• 34.
    Lyu, Yezhe
    KTH, School of Industrial Engineering and Management (ITM), Machine Design (Dept.), Tribologi.
    Railway Open System Tribology2018Doctoral thesis, comprehensive summary (Other academic)
    Abstract [en]

    Tribology in the railway system is of increasing interest in the new railway era due to the demand for higher speed and load capacity. Since railway vehicles operate in an open environment, their performance depends greatly on temperature, humidity and natural and artificial contaminants. Meanwhile, the “feedback” of railway vehicles to the surroundings, such as noise and airborne particles, is of great importance to the human health and the environment. Therefore, this thesis aims to investigate the strong interaction between railway tribology and the open environment. The effects of temperatures from -35 °C to 20 °C, relative humidity from 40% to 85%, natural contaminants such as ice particles on friction, wear, noise and airborne particle emissions at the wheel–rail and wheel–block brake contacts have been investigated in both lab- and full-scale contexts.

    Papers A and B investigated the effect of temperature, humidity and ice particles on the friction and wear at unoxidized and oxidized wheel–rail contacts. The results indicate that increasing humidity reduces the wear at unoxidized contacts. A decrease in temperature tends to intensify the wear until an ice layer has condensed on the wheel and rail surfaces at -25 °C. Ice particles encourage the generation of oxide flakes at the contacting path, largely inhibiting the wear process.

    Paper C, which was a lab-scale test, studied the friction, wear and noise generation from pre-oxidized wheel–rail contact with varied surface features. Major results include that the wear regime transition from mild wear to severe wear is always accompanied by an increase in noise level of 10 dB and a broader bandwidth of noise.

    Paper D was a validation of the major findings of paper C in a full-scale test, which also saw an increase in noise level as well as a broader bandwidth when the wheel–rail contact transformed from mild to severe wear.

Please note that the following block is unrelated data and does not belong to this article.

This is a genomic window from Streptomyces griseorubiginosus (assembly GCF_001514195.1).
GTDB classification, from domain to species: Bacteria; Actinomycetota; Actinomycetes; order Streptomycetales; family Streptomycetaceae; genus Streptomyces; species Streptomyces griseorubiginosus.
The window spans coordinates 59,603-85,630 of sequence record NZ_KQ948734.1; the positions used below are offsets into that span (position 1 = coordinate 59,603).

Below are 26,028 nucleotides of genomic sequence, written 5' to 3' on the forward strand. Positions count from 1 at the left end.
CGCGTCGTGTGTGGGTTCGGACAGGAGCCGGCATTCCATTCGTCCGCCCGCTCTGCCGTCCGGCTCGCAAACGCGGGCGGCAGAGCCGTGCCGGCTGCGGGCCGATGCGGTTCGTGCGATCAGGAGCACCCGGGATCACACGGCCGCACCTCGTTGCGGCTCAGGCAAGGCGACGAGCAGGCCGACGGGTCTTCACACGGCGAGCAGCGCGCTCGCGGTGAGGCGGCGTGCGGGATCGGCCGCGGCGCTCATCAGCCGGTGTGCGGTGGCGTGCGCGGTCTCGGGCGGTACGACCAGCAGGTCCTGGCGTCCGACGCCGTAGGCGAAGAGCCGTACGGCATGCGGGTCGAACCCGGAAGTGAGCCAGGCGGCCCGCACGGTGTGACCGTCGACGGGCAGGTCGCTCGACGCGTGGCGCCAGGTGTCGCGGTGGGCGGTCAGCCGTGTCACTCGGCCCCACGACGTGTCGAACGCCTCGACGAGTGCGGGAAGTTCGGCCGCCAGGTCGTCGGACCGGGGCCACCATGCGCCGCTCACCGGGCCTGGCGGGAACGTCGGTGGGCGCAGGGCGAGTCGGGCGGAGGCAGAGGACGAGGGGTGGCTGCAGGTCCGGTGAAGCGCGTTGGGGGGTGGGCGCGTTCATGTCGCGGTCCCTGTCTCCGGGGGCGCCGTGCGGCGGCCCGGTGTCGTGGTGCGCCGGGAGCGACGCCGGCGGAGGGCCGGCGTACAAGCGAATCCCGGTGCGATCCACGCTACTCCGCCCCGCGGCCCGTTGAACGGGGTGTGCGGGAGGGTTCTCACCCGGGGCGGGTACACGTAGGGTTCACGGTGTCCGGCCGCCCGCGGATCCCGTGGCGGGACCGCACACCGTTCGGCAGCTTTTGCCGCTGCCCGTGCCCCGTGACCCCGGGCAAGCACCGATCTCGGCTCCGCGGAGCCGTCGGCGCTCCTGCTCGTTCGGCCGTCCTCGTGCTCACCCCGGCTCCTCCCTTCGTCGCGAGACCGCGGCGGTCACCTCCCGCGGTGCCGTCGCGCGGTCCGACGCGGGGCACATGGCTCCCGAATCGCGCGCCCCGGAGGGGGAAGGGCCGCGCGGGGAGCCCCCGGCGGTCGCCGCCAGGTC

Paper E studied the effect of humidity on the friction, wear and airborne particle emissions of three railway brake-block materials. The results show that cast iron generated the highest friction coefficient, wear and particle emission, and organic composite the lowest levels.

    Paper F conducted a thorough literature review on the open system tribology at the wheel–rail contact. Commonly seen parameters such as temperature, humidity and natural and artificial contaminants on friction, wear, noise and particle emissions were investigated.

  • 35.
    Lyu, Yezhe
    et al.
    KTH, School of Industrial Engineering and Management (ITM), Machine Design (Dept.), Tribologi.
    Bergseth, Ellen
    Olofsson, Ulf
    The Effect of Subzero Temperature and Snow on the Tribology of Wheel-Rail Contact2016In: Proceedings of the Third International Conference onRailway Technology: Research, Development and Maintenance / [ed] J. Pombo, Stirlingshire, Scotland, 2016Conference paper (Refereed)
  • 36.
    Lyu, Yezhe
    et al.
    KTH, School of Industrial Engineering and Management (ITM), Machine Design (Dept.), Tribologi.
    Bergseth, Ellen
    KTH, School of Industrial Engineering and Management (ITM), Machine Design (Dept.), Tribologi.
    Olofsson, Ulf
    KTH, School of Industrial Engineering and Management (ITM), Machine Design (Dept.), Tribologi.
    Lindgren, Anders
    Tyréns AB, Stockholm, Sweden.
    Höjer, Martin
    Tyréns AB, Sweden.
    On the relationships among wheel–rail surface topography, interface noise and tribological transitions2015In: Wear, ISSN 0043-1648, E-ISSN 1873-2577, Vol. 338-339, p. 36-46Article in journal (Refereed)